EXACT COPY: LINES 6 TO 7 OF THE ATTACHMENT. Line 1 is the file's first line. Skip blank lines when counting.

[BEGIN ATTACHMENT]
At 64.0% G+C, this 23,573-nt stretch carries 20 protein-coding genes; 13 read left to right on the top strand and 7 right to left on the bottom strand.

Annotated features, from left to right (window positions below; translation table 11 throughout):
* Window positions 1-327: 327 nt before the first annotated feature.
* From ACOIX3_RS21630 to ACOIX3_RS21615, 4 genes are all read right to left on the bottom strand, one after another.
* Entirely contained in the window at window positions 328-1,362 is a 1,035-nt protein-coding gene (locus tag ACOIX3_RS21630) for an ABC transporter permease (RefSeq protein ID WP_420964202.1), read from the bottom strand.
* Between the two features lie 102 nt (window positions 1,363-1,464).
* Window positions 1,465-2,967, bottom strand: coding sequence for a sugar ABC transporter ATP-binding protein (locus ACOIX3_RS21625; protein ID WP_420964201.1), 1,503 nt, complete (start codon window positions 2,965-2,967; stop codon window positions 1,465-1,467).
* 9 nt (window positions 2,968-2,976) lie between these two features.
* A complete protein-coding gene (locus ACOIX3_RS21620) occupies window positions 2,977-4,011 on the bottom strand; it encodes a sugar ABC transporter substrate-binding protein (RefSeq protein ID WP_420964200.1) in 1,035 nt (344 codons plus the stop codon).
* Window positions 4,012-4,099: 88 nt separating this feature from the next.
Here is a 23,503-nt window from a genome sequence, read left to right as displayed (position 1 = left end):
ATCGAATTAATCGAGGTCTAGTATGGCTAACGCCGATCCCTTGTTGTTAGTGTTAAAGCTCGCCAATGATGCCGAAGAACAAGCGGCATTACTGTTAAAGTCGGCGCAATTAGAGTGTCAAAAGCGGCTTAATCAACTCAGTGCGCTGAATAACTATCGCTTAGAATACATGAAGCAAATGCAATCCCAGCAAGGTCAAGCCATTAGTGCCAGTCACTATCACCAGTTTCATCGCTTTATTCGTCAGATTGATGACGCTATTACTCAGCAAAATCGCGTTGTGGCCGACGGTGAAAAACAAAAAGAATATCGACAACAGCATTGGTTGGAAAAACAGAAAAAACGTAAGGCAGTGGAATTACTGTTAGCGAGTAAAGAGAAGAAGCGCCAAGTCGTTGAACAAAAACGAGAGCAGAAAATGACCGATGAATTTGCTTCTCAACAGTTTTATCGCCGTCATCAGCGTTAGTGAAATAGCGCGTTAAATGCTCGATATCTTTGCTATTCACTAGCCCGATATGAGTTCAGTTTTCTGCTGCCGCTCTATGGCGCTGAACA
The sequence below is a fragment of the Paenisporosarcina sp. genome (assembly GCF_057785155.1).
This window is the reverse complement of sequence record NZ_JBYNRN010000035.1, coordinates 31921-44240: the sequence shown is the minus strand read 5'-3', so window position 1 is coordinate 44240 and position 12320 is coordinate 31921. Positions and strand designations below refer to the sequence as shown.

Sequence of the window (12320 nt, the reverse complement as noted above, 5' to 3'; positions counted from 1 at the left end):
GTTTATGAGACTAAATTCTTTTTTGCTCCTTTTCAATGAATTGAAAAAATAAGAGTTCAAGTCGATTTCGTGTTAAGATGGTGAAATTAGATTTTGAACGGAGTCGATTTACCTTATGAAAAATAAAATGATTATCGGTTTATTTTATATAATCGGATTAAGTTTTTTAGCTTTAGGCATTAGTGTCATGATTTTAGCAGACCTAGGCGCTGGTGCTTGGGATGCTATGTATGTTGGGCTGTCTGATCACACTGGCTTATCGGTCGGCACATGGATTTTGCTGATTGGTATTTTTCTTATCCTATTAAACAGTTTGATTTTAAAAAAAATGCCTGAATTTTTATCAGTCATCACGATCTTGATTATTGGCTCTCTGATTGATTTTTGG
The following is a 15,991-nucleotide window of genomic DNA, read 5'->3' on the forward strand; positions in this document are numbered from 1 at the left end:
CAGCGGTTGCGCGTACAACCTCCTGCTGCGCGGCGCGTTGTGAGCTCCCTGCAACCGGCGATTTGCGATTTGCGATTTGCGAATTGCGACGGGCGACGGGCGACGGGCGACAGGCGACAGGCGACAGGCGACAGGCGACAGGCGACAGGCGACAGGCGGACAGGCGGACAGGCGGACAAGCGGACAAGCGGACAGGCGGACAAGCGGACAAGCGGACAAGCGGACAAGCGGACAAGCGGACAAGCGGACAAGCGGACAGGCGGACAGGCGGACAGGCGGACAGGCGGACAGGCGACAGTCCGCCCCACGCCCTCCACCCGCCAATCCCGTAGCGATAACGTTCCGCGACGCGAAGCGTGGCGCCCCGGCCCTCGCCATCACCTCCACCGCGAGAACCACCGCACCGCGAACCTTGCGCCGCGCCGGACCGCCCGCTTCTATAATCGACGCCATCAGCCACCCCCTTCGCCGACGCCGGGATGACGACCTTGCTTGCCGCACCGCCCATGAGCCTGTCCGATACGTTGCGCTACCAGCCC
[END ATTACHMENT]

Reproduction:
* Between the two features lie 102 nt (window positions 1,363-1,464).
* Window positions 1,465-2,967, bottom strand: coding sequence for a sugar ABC transporter ATP-binding protein (locus ACOIX3_RS21625; protein ID WP_420964201.1), 1,503 nt, complete (start codon window positions 2,965-2,967; stop codon window positions 1,465-1,467).